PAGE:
> am trying to round off values in a dict to 2 decimal points but have beenunsuccessful so far. The input I have is like this:
>
>
>
>
>
> y = [{'a': 80.0, 'b': 0.0786235, 'c': 10.0, 'd': 10.6742903}, {'a':80.73246, 'b': 0.0, 'c': 10.780323, 'd': 10.0}, {'a': 80.7239, 'b': 0.7823640, 'c': 10.0, 'd': 10.0}, {'a': 80.7802313217234, 'b': 0.0, 'c': 10.0, 'd': 10.9762304}]
>
>
>
>
>
>
>
> I want to round off all the values to two decimal points using the ceil function. Here's what I have:
>
>
>
>
>
> def roundingVals_toTwoDeci():
>
> global y
>
> for d in y:
>
> for k, v in d.items():
>
> v = ceil(v*100)/100.0
>
> return
>
> roundingVals_toTwoDeci()
>
>
>
>
>
>
>
> But it is not working - I am still getting the old values.

____________________________________

I am not sure what's going on but here's the current scenario: I get the values with 2 decimal places as I originally required. When I do json.dumps(), it works fine. The goal is to send them to a URL and so I do a urlencode.When I decode the urlencoded string, it gives me the same goodold 2 decimal places. But, for some reason, at the URL, when I check, it no longer limits the values to 2 decimal places, but shows values like 9.10003677694312. What's going on. Here's the code that I have:

class LessPrecise(float):
def __repr__(self):
return str(self)

def roundingVals_toTwoDeci(y):
for d in y:
for k, v in d.iteritems():
d[k] = LessPrecise(round(v, 2))
return

roundingVals_toTwoDeci(y)
j = json.dumps(y)
print j

//At this point, print j gives me

[{"a": 80.0, "b": 0.0, "c": 10.0, "d": 10.0}, {"a": 100.0, "b": 0.0, "c": 0..0, "d": 0.0}, {"a":
80.0, "b": 0.0, "c": 10.0, "d": 10.0}, {"a": 90.0, "b": 0.0, "c": 0.0, "d":10.0}]

//then I do,
params = urllib.urlencode({'thekey': j})

//I then decode params and print it and it gives me

thekey=[{"a": 80.0, "b": 0.0, "c": 10.0, "d": 10.0}, {"a": 100.0, "b": 0.0, "c": 0.0, "d":
0.0}, {"a": 80.0, "b": 0.0, "c": 10.0, "d": 10.0}, {"a": 90.0, "b": 0.0, "c": 0.0, "d": 10.0}]

However, at the URL, the values show up as 90.000043278694123

 
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Peter Otten
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Posts: n/a
 
      10-03-2013
(E-Mail Removed) wrote:

> On Wednesday, October 2, 2013 10:01:16 AM UTC-7, (E-Mail Removed) wrote:
>> am trying to round off values in a dict to 2 decimal points but have been
>> unsuccessful so far. The input I have is like this:
>>
>>
>>
>>
>>
>> y = [{'a': 80.0, 'b': 0.0786235, 'c': 10.0, 'd': 10.6742903}, {'a':
>> 80.73246, 'b': 0.0, 'c': 10.780323, 'd': 10.0}, {'a': 80.7239, 'b':
>> 0.7823640, 'c': 10.0, 'd': 10.0}, {'a': 80.7802313217234, 'b': 0.0,
>> 'c': 10.0, 'd': 10.9762304}]
>>
>>
>>
>>
>>
>>
>>
>> I want to round off all the values to two decimal points using the ceil
>> function. Here's what I have:
>>
>>
>>
>>
>>
>> def roundingVals_toTwoDeci():
>>
>> global y
>>
>> for d in y:
>>
>> for k, v in d.items():
>>
>> v = ceil(v*100)/100.0
>>
>> return
>>
>> roundingVals_toTwoDeci()
>>
>>
>>
>>
>>
>>
>>
>> But it is not working - I am still getting the old values.

> ____________________________________
>
> I am not sure what's going on but here's the current scenario: I get the
> values with 2 decimal places as I originally required. When I do
> json.dumps(), it works fine. The goal is to send them to a URL and so I do
> a urlencode. When I decode the urlencoded string, it gives me the same
> goodold 2 decimal places. But, for some reason, at the URL, when I check,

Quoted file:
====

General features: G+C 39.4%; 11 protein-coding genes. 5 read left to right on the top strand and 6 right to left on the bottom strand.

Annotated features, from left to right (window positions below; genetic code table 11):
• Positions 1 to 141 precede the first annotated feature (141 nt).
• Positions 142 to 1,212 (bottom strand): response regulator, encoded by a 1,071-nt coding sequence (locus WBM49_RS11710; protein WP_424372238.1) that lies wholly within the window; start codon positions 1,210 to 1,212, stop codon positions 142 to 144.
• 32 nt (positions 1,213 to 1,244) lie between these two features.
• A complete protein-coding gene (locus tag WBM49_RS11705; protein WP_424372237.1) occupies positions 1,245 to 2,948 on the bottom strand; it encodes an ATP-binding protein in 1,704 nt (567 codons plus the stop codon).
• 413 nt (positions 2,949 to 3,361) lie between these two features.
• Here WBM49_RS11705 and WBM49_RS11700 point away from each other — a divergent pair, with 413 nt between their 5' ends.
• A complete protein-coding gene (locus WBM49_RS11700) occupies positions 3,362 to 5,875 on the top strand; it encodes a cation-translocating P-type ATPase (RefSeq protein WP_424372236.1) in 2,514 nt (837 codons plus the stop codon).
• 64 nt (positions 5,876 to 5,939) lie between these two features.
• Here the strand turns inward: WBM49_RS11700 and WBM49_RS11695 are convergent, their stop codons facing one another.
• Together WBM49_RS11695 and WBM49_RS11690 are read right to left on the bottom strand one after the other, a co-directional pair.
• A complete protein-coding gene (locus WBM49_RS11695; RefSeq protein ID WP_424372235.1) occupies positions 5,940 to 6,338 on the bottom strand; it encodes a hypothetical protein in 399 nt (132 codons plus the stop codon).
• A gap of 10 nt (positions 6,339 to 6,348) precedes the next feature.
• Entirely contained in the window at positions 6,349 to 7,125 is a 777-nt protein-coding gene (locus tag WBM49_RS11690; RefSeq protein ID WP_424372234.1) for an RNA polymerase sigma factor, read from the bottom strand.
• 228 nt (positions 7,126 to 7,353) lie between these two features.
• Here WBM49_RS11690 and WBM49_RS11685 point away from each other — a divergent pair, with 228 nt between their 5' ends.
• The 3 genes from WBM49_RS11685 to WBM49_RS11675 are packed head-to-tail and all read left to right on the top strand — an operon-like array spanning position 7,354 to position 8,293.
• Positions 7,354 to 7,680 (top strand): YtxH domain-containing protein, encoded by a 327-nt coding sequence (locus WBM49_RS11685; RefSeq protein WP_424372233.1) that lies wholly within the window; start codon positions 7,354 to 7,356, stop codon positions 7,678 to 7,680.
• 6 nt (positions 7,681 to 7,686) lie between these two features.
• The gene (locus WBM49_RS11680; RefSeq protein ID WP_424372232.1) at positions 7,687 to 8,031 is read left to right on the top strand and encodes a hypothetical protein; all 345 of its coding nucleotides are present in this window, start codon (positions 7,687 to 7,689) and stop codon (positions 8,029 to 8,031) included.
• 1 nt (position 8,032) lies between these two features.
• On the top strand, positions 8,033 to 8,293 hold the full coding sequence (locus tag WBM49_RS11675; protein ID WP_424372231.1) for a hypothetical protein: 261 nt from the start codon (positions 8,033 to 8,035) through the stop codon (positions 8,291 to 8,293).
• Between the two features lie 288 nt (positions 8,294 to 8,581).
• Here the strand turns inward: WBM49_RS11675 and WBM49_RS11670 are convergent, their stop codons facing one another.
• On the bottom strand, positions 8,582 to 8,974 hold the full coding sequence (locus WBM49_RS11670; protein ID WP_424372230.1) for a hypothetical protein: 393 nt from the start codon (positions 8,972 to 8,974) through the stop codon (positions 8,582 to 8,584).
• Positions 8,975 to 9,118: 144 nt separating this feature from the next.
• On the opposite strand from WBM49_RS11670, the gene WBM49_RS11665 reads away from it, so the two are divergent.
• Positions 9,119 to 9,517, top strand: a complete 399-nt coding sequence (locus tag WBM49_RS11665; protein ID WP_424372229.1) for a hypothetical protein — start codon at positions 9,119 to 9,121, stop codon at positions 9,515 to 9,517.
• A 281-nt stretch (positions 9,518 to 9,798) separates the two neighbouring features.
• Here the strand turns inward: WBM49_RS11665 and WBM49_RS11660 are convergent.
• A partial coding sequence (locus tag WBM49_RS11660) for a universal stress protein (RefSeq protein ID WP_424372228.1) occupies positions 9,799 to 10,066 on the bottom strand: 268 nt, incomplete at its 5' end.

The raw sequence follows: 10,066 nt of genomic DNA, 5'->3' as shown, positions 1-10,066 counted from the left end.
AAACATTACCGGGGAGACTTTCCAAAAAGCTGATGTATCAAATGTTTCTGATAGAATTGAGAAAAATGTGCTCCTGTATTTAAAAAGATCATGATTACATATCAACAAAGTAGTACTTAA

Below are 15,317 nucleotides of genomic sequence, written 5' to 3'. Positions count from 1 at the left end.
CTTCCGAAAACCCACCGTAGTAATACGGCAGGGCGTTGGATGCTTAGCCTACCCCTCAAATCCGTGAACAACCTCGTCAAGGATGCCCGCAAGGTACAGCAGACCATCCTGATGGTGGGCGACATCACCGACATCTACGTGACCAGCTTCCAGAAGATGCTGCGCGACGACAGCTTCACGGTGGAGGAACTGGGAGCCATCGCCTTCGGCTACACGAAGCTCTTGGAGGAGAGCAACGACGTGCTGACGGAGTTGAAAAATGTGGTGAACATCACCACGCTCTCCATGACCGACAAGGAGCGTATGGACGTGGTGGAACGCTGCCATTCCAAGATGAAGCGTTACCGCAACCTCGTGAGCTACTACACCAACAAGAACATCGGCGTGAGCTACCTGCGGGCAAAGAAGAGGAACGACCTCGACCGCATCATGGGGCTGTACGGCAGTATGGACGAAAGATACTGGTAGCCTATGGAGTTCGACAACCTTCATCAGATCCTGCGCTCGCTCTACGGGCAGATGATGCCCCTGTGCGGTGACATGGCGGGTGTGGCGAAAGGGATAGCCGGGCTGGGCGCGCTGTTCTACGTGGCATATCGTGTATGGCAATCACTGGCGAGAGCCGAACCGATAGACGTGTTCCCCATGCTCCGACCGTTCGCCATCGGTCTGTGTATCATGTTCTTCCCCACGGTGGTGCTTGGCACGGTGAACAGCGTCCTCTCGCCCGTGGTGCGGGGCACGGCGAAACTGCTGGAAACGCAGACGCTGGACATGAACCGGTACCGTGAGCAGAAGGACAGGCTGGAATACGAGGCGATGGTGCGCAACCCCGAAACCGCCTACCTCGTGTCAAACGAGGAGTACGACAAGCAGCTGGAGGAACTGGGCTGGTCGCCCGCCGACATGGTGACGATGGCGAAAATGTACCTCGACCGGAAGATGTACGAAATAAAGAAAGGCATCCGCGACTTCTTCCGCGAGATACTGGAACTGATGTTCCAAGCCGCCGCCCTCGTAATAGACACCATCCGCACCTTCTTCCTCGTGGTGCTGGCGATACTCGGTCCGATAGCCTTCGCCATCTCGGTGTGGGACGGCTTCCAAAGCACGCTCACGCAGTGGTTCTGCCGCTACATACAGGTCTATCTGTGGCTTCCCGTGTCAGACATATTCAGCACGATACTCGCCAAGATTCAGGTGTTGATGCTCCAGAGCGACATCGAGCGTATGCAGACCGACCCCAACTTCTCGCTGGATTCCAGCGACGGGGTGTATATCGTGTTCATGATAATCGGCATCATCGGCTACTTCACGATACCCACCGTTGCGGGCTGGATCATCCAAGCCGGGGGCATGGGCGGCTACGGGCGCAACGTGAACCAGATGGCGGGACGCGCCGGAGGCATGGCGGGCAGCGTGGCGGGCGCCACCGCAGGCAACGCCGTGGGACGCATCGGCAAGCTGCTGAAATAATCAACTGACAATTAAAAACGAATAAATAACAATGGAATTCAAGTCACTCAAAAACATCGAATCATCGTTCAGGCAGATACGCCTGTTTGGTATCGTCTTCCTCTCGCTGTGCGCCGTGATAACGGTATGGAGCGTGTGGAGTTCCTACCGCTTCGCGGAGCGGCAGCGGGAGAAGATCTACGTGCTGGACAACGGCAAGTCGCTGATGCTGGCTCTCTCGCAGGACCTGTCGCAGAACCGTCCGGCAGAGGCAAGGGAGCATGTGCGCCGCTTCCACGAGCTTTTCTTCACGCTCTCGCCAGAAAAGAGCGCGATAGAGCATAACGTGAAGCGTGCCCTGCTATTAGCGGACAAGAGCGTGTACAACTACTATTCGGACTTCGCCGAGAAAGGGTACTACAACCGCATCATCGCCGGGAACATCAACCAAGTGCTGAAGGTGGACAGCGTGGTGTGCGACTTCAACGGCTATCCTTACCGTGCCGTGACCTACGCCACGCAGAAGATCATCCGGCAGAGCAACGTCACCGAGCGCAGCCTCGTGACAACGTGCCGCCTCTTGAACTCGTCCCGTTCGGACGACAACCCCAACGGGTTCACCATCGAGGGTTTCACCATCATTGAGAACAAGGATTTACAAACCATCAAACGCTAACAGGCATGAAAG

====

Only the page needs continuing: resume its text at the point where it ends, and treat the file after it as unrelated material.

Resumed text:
> it no longer limits the values to 2 decimal places, but shows values like
> 9.10003677694312. What's going on. Here's the code that I have:
>
> class LessPrecise(float):
> def __repr__(self):
> return str(self)
>
> def roundingVals_toTwoDeci(y):
> for d in y:
> for k, v in d.iteritems():
> d[k] = LessPrecise(round(v, 2))
> return


That should only process the first dict in the list, due to a misplaced
return.

> roundingVals_toTwoDeci(y)
> j = json.dumps(y)
> print j
>
> //At this point, print j gives me
>
> [{"a": 80.0, "b": 0.0, "c": 10.0, "d": 10.0}, {"a": 100.0, "b": 0.0, "c":
> [{0.0, "d": 0.0}, {"a":
> 80.0, "b": 0.0, "c": 10.0, "d": 10.0}, {"a": 90.0, "b": 0.0, "c": 0.0,
> "d": 10.0}]
>
> //then I do,
> params = urllib.urlencode({'thekey': j})
>
> //I then decode params and print it and it gives me
>
> thekey=[{"a": 80.0, "b": 0.0, "c": 10.0, "d": 10.0}, {"a": 100.0, "b":
> 0.0, "c": 0.0, "d": 0.0}, {"a": 80.0, "b": 0.0, "c": 10.0, "d": 10.0},
> {"a": 90.0, "b": 0.0, "c": 0.0, "d": 10.0}]
>
> However, at the URL, the values show up as 90.000043278694123


Can you give the actual code, including the decoding part? Preferably you'd
put both encoding and decoding into one small self-contained demo script.

 
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Neil Cerutti
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      10-03-2013
On 2013-10-03, (E-Mail Removed) <(E-Mail Removed)> wrote:
> thekey=[{"a": 80.0, "b": 0.0, "c": 10.0, "d": 10.0}, {"a":
> 100.0, "b": 0.0, "c": 0.0, "d": 0.0}, {"a": 80.0, "b": 0.0,
> "c": 10.0, "d": 10.0}, {"a": 90.0, "b": 0.0, "c": 0.0, "d":
> 10.0}]
>
> However, at the URL, the values show up as 90.000043278694123


You'll need to convert them to strings yourself before submitting
them, by using % formatting or str.format.

--
Neil Cerutti
 
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tripsvt@gmail.com
Guest
Posts: n/a
 
      10-03-2013
On Thursday, October 3, 2013 11:03:17 AM UTC-7, Neil Cerutti wrote:
> On 2013-10-03, (E-Mail Removed) <(E-Mail Removed)> wrote:
>
> > thekey=[{"a": 80.0, "b": 0.0, "c": 10.0, "d": 10.0}, {"a":

>
> > 100.0, "b": 0.0, "c": 0.0, "d": 0.0}, {"a": 80.0, "b": 0.0,

>
> > "c": 10.0, "d": 10.0}, {"a": 90.0, "b": 0.0, "c": 0.0, "d":

>
> > 10.0}]

>
> >

>
> > However, at the URL, the values show up as 90.000043278694123

>
>
>
> You'll need to convert them to strings yourself before submitting
>
> them, by using % formatting or str.format.
>
>
>
> --
>
> Neil Cerutti


I thought the class 'LessPrecise' converts them to strings. But even when Itry doing it directly without the class at all, as in str(round(v, 2)), itgives all the expected values (as in {"a": "10.1", "b": "3.4", etc.}) but at the URL, it gives all the decimal places - 10.78324783923783